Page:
Death in Venice and Other Stories

Front Cover
Random House, 2010 - Classical fiction - 266 pages
16 Reviews
Gustav von Aschenbach, a successful ageing writer, travels to Venice for a holiday. One day, at dinner in his hotel, Aschenbach notices an exceptionally beautiful young boy. Soon his days begin to revolve around seeing this boy and he is too distracted to pay attention to the ominous rumours that have begun to circulate about disease spreading through the city.Italian director Luchino Visconti also wrote the screenplay for his 1971 adaptation of Mann's novella and travelled all over the world in search of a suitable actor for the role of Tadzio. Dirk Bogarde considered retiring after playing the part of Aschenbach, believing he could never hope to give a better perfomance in a better film.

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User Review  - theokester - LibraryThing

This book was assigned for a college course that I ended up dropping but I had already purchased the book. I decided to keep it because the book buyback/refund was ridiculous and because Mann's work ... Read full review

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User Review  - dbsovereign - LibraryThing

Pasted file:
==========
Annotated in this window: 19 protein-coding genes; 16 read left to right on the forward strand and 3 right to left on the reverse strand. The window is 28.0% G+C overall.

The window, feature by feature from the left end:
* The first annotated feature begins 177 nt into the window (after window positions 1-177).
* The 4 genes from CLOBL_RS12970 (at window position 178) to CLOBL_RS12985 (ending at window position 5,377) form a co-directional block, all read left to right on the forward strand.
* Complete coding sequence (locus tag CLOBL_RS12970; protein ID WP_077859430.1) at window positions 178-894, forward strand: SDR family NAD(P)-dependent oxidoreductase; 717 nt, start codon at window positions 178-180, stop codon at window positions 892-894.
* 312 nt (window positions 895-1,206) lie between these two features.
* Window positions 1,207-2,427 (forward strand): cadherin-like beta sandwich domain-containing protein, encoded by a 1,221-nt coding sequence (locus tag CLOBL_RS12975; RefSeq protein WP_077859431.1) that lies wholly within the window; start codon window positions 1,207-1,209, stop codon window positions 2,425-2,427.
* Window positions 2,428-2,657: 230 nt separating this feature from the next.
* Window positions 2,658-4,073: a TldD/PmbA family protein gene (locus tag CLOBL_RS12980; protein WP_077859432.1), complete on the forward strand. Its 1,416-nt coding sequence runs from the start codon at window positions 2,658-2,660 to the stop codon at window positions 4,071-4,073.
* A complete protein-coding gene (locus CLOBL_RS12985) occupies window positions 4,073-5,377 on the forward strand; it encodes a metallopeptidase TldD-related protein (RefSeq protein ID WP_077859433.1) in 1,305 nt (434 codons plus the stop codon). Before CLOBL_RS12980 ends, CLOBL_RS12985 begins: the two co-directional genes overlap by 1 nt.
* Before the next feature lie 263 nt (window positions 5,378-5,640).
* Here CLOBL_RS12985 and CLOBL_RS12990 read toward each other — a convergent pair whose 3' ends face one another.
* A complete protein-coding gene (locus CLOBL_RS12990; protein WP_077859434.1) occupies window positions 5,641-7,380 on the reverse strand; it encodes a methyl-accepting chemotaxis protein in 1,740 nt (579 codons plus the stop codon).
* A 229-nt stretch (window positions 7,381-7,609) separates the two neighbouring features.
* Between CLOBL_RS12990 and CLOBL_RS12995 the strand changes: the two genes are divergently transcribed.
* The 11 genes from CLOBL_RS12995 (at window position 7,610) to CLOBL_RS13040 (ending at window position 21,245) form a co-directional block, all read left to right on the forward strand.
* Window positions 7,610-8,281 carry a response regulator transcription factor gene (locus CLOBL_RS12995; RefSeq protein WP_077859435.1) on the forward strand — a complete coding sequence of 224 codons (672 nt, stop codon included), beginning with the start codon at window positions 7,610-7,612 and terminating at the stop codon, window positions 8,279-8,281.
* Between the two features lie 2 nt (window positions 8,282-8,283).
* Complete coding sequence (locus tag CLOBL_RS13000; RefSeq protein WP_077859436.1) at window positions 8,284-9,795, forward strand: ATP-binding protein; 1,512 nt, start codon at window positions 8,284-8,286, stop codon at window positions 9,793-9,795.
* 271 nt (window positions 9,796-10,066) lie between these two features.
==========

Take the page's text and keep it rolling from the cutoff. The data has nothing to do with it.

Just you try and fall in love with youth and *not* die! Mann's character wants it so bad that it almost happens. Read full review

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About the author (2010)

Thomas Mann was born into a well-to-do upper class family in Lubeck, Germany. His mother was a talented musician and his father a successful merchant. From this background, Mann derived one of his dominant themes, the clash of views between the artist and the merchant. Mann's novel, Buddenbrooks (1901), traces the declining fortunes of a merchant family much like his own as it gradually loses interest in business but gains an increasing artistic awareness. Mann was only 26 years old when this novel made him one of Germany's leading writers. Mann went on to write The Magic Mountain (1924), in which he studies the isolated world of the tuberculosis sanitarium. The novel was based on his wife's confinement in such an institution. Doctor Faustus (1947), his masterpiece, describes the life of a composer who sells his soul to the devil as a price for musical genius. Mann is also well known for Death in Venice (1912) and Mario the Magician (1930), both of which portray the tensions and disturbances in the lives of artists. His last unfinished work is The Confessions of Felix Krull, Confidence Man (1954), a brilliantly ironic story about a nineteenth-century swindler. An avowed anti-Nazi, Mann left Germany and lived in the United States during World War II. He returned to Switzerland after the war and became a celebrated literary figure in both East and West Germany. In 1929 he was awarded the Nobel Prize for literature.

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